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Afghanistan, Pakistan to Do More Against Taliban

Afghanistan and Pakistan, two allies of US-led anti-terror coalition, have kept asking each other in the past days to do more in the fight against resurgent Taliban remnants who are regrouping and intensifying attacks in Afghanistan.

Afghanistan has expressed its grave concern over the increasing attacks by Taliban remnants along the Pak-Afghan border and urged Islamabad to support its efforts against terrorism.

At a joint conference with visiting US Defence Secretary Donald Rumsfeld held in Kabul on Sunday, Afghan President Hamid Karzai said his Pakistani counterpart Pervez Musharraf has promised that Islamabad will do all it can to stop terrorist activities in the border area. Karzai also hoped for results from Pakistan's promise to step up efforts against Talibans crossing into Afghanistan to carry out attacks.

"We believe that a joint fight against terrorism between Afghanistan and Pakistan and the United States and the rest of the region is entirely in the interest of all the countries and international peace," said Karzai.

"We are hopeful that the stricter approach by Pakistan against the Taliban incursions into Afghanistan, against terrorism would produce the desired results," he added.

In an interview with a Canadian television, Karzai stressed that "this menace of terrorism can't go away unless the countries in this region, especially Pakistan and Afghanistan, cooperate with each other in a sincere and honest manner." "We are definitely concerned about the increased activities of the Talibanon the Pak-Afghan border," he said.

Afghan Interior Minister Ali Ahmed Jalali on the same day asked Islamabad to do more against "cross-border" attacks into Afghanistan.

"Pakistan is trying. We hope. We also requested Pakistan to do more in order to prevent cross-border attacks into Afghanistan," "We hope that the two countries will work together in order to establish firm control in the tense areas along the border between the two neighbors," Jalali said in an interview with a website.

He pointed out that the immediate threat from Taliban is from along the 2500 kilometer porous border between Afghanistan and Pakistan, once a staunch supporter of the former Taliban regime.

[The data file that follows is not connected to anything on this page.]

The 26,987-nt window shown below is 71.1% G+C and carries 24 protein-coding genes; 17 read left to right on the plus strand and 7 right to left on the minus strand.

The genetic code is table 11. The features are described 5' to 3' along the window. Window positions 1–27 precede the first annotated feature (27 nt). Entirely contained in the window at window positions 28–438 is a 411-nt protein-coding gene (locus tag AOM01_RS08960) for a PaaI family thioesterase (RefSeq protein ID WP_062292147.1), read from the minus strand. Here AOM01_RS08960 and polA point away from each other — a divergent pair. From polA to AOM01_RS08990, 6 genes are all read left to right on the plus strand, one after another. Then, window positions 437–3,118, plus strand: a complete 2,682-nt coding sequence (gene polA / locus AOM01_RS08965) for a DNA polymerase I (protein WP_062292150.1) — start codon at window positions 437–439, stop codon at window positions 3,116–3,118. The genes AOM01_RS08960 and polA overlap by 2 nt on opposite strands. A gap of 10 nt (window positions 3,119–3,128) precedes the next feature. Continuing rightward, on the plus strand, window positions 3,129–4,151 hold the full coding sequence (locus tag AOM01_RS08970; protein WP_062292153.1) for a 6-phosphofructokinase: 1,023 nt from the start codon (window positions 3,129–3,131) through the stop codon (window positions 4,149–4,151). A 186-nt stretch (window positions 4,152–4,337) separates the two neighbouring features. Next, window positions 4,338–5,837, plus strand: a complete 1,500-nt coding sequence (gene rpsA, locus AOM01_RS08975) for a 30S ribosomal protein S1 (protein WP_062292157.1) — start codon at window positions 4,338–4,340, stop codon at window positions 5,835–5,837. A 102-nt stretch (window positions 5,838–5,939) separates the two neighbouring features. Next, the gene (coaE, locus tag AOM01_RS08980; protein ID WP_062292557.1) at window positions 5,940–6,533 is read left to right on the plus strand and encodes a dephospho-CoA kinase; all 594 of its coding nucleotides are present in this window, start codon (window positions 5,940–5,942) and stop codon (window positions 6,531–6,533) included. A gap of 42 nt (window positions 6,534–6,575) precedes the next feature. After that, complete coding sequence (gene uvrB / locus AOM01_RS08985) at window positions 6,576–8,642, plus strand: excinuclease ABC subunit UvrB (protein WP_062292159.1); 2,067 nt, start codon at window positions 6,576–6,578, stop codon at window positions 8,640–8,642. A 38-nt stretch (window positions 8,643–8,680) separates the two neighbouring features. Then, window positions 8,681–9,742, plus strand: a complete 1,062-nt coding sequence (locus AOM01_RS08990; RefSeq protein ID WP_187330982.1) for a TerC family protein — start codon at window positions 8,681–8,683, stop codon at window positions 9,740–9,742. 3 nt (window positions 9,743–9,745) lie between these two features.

Afghan Foreign Minister Abdullah Abdullah on Tuesday accused Islamabad of not doing enough to prevent Taliban attacks on his country.

He said that Taliban forces are attacking Afghanistan from "safe havens" outside the country in an attempt "to give the sense that they are not being defeated" by the Afghan and US troops. Taliban leaders driven out of Afghanistan "have been very active" in Pakistan and Islamabad "has not been taking necessary, adequate actions" against them, Abdullah said in an interview with Portuguese state radio in Lisbon.

He urged Pakistan to collaborate more with international efforts to combat terrorism.

However, Pakistan does not agree with Afghanistan and insists that not only Islamabad but also Washington and Kabul should do more to fight terrorism.

At a ceremony to donate textbooks to Afghan schools as a goodwill gesture, Pakistani Foreign Minister Khurshid Kasuri on Tuesday said Islamabad is ready to do more to pacify Afghanistan's concern "that Talibans are regrouping and organizing attacks from Pakistani territories" and that Washington and Kabul also should take more action against terrorist attacks in Afghanistan.

"Sometimes we are told to do more. In fact all of us can do more. The Americans can do more and the Afghans can do more," Kasuri said.

Pakistan, which deserted Taliban and aligned itself with the United States after Sept. 11 terrorist attacks, has assured Kabul once and again that it will not allow anyone or any organization to use its soil against Afghanistan. And senior officials from both countries have affirmed their resolve to combat Taliban remnants and al-Quaeda terrorists and decided to reinforce the existing cooperation to eliminate the menace of terrorism.

However, the failure to prevent increasing attacks in the past months along the border has deepened the mistrust between Kabul and Islamabad and it seems that the two sides thus will not stop blaming each other for the inefficiency to fight Taliban, which has become a destabilizing factor in their relations.

(Xinhua News Agency September 11, 2003)

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